“Sign Up Here! “ “Pay Us Now”
No, I haven’t “signed up” to get unlimited, online access to The New York Times, to the tune of $200 a year.
My reasons, in no particular order:
â€¢Double-dipping. I’m not privy to The Times’ business model, but as a long-time reader, it certainly appears two-pronged: 1) sell more — and more intrusive — online ads; 2) get formerly non-paying readers (such as myself) to pony up.
I’d be more inclined to go along with #2 if they toned down #1 (and no, I don’t feel the same obligation towards the for-profit Times that I do towards, say . . . PBS).
â€¢Disingenuous, heavy-handed spiel. “Sign up here!” sounds more like choir tryouts (ala “Glee”) than what it really is: ‘take out your credit card and give us $200 or stare at this blacked-out computer screen.’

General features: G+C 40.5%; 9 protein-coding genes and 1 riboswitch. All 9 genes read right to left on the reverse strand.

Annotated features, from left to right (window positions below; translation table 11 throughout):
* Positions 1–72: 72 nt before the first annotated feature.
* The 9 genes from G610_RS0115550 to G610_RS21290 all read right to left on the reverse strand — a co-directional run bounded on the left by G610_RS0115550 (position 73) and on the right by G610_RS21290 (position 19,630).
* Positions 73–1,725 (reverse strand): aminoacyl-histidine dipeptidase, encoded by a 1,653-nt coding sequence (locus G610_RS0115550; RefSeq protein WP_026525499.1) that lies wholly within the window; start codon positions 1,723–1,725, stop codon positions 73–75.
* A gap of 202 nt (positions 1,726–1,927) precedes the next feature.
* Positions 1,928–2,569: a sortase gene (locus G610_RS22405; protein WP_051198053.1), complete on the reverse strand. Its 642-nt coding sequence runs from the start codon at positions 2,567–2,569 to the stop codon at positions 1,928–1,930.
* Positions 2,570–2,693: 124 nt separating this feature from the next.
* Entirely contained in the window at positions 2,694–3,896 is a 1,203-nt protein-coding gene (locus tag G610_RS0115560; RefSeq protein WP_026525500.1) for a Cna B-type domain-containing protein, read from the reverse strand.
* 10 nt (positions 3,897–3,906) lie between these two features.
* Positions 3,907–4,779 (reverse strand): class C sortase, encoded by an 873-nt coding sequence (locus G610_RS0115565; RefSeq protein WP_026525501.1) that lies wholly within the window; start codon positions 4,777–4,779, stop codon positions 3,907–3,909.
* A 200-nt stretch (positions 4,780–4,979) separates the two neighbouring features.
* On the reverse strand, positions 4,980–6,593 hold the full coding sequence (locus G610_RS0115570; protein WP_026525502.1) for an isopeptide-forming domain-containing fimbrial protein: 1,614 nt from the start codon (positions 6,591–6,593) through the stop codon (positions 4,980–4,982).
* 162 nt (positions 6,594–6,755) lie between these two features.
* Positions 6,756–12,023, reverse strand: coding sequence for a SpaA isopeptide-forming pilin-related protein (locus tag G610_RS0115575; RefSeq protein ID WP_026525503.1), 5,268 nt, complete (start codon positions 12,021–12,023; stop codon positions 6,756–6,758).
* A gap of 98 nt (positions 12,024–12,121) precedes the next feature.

â€¢“20 x 2” (or 3 or 4): Before you reach the aforementioned screen, the Times allows you 20 free articles per month. Multiply that by 2 if you can access the Internet at work (I can), or 3 if you have a smart phone with a big, reading-friendly screen.
That’s 60 free articles a month before the meter gets turned on.
And that’s not even taking account of third-party sites (like RealClearMarkets.com) which reproduce various NYT articles and Op-ed pieces.
â€¢No time. Busy Realtors with clients waiting for them probably shouldn’t be reading more than 60 NYT articles a month, anyways.
â€¢I’m cheap. There! I said it.
Will The Times’ new “subscribers only” policy stick?
It depends on whether the loss in eyeballs — and concomitant drop in online ad revenues — more than offsets the additional revenue generated by subscriptions.